We love Janelle Monae when she’s singing out outer space, and technology, and other things that pop singers generally don’t sing about while they’re busy singing yet another song about cheating boyfriends. But we must admit, we’re literally (okay, not literally) charmed out of our socks by her sly, smooth as silk cover of “He’s a Tramp,” the beloved track from the Disney classic animation Lady And The Tramp, updated for the new live action version.

Thankfully, she doesn’t try to drag it unnecessarily into the 21st Century, instead going full retro, but sassing it up and vamping it up just enough to make it sound fresh and fabulous.

The new Lady And The Tramp film opens today, November 12, starring the voice talents of Justin Theroux, Tessa Thompson, and of course, the glorious Mlle. Monae.


New Anna Calvi Track ‘You’re Not God’ Is Featured on the First ‘Peaky Blinders’ Soundtrack



We were early to the Anna Calvi party – though we certainly weren’t alone. In fact, sonic godhead Brian Eno was acting as something of a mentor to her when she first emerged on the scene in 2009.

A decade later, she is still dazzling our ears (and souls) with her consistently startling art rock creations. And her critically acclaimed third album Hunter has just been shortlisted for the 2019 Hyundai Mercury Prize, her third consecutive nomination. But the startling new track “You’re Not God” actually appears on the first soundtrack for the exalted Netflix British crime drama Peaky Bilnders. She had also written and performed the soundtrack to season 5, and returned to do the same for season 6.

The song itself opens with a blast of thundering blues rock riffs and banshee wails, only to descend into some rather unsettling heavy breathing, set to an ominously chilling soundscape. If you’ve seen the show, it would hardly surprise you.

Calvi is also a riveting live performer – and will be appearing at The Echo in LA December 4, as well as Rough Trade in Brooklyn on the 7th. Very, highly recommended.




Listen: Alex McArtor’s Haunting New Single ‘Touch’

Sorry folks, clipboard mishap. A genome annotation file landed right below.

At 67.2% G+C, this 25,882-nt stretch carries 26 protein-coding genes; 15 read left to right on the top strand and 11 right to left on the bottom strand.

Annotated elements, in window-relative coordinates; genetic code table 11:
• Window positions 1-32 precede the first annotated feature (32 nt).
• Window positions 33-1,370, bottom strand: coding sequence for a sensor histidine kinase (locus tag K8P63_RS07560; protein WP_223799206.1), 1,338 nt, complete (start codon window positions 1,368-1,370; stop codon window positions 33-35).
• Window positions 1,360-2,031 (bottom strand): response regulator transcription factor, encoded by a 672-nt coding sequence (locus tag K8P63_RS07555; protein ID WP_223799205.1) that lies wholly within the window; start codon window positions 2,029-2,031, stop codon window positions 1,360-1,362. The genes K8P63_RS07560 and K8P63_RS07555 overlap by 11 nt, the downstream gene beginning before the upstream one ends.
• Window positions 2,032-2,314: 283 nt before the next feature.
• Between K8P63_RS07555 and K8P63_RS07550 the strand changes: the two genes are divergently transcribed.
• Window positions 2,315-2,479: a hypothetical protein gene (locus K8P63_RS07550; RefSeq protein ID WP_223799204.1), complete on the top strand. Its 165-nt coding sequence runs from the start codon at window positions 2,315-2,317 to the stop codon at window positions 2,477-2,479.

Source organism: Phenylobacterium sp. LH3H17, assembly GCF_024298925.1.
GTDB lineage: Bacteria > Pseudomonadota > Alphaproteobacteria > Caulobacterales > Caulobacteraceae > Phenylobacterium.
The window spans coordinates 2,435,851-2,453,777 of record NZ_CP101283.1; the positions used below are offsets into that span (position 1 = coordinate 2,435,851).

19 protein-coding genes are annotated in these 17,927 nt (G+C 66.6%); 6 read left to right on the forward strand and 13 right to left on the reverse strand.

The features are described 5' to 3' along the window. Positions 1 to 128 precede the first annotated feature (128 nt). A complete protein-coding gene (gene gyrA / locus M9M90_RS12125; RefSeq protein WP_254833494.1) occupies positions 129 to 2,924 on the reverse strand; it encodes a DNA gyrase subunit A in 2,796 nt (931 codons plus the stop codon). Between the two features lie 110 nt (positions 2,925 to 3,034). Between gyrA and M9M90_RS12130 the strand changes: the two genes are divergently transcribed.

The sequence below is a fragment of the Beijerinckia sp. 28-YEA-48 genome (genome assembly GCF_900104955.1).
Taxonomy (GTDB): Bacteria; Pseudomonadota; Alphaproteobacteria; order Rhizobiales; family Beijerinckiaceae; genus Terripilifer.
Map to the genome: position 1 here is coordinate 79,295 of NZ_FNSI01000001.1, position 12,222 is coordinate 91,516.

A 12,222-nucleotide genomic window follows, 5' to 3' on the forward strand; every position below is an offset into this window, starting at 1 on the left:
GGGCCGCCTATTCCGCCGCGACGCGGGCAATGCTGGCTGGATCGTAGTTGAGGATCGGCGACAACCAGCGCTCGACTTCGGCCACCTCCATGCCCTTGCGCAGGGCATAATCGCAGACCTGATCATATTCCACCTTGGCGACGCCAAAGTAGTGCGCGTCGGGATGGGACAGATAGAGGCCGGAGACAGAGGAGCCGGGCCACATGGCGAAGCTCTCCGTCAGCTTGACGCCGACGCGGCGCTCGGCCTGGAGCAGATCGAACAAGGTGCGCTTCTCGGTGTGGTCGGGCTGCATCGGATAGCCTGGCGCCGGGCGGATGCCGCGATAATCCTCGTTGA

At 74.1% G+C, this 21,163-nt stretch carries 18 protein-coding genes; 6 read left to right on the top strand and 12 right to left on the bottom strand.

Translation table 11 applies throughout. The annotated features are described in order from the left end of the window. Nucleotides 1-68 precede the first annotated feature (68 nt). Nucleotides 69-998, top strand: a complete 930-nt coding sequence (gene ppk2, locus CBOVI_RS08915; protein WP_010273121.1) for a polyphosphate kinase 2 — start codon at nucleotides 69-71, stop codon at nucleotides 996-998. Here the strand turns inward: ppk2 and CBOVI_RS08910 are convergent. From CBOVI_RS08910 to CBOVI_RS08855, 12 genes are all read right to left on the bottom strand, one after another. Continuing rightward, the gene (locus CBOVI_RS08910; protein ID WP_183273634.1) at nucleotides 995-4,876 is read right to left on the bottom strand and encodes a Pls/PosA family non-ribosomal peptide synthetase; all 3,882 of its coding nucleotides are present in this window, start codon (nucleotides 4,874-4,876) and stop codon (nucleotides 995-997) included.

The kids are alright. Better than alright, actually – they’re kind of blowing us away.

Indeed, last week we made a big fuss over 10-year-old fashion illustrator Dear Giana. And now we can’t stop playing the chill-inducing new track “Touch,” by Texas songstress Alex McArtor – just 17 years of age. But she hasn’t grown up listening to fluffy chart fare. Rather, she claims to be influenced by The Doors and Jesus & Mary Chain; and her music generally sounds like it’s perpetually looking for a David Lynch scene to soundtrack.

“Touch” (from her debut EP Spoken Word) specifically recalls another favorite southern-gothic goddess, Chelsea Wolfe. But in its echo-drenched guitars, anxious atmospherics, and McArtor’s haunted wail, you can hear echoes of everyone from Sky Ferreira to Lana Del Rey to even the Bad Seeds.



“I wrote ‘Touch’ at 15, while I was in a really angry, confused mindset,” she explains. “The concept of the song is someone finally feeling at ease after a long period of darkness – yet the light feels as if it’s slipping away. During that period of time, I found my escape through music.”

The accompanying neo-noir video exhibits her equivalent flair for dramatic visual histrionics.

She recalls, “The video was just supposed to depict the angst of the song and lyrics that I wrote at that time. I was going to literally make the video just me yelling in the camera for four minutes straight, but then I decided probably not the best idea.”

Alex McArtor will play the Annie O Music Series series at The Penthouse at the Standard East Village hotel in New York this Monday, November 11.


BlackBook Interview: Disco Legend Gloria Gaynor is Still Surviving

Image by Alex Arroyo




A massive, era-defining hit song can be as much a curse as a boon to one’s career. Indeed, Mick Jagger famously said he’d rather be dead than sing “Satisfaction” at 45 (but guess it’s okay at 75); and commercial success was certainly partly to blame for Kurt Cobain ending it all at 27. Gloria Gaynor, thankfully, has no such issues regarding her 40-year old uber-smash “I Will Survive.”

Immediately successful on release, the ubiquitously disco-era empowering anthem was not only a platinum-selling #1 single, but also won a Grammy, and is included in the Library of Congress National Recording Registry. Silver lining, all these years later, the song rings just as powerfully as it did back then (it remains an anthem of gay pride).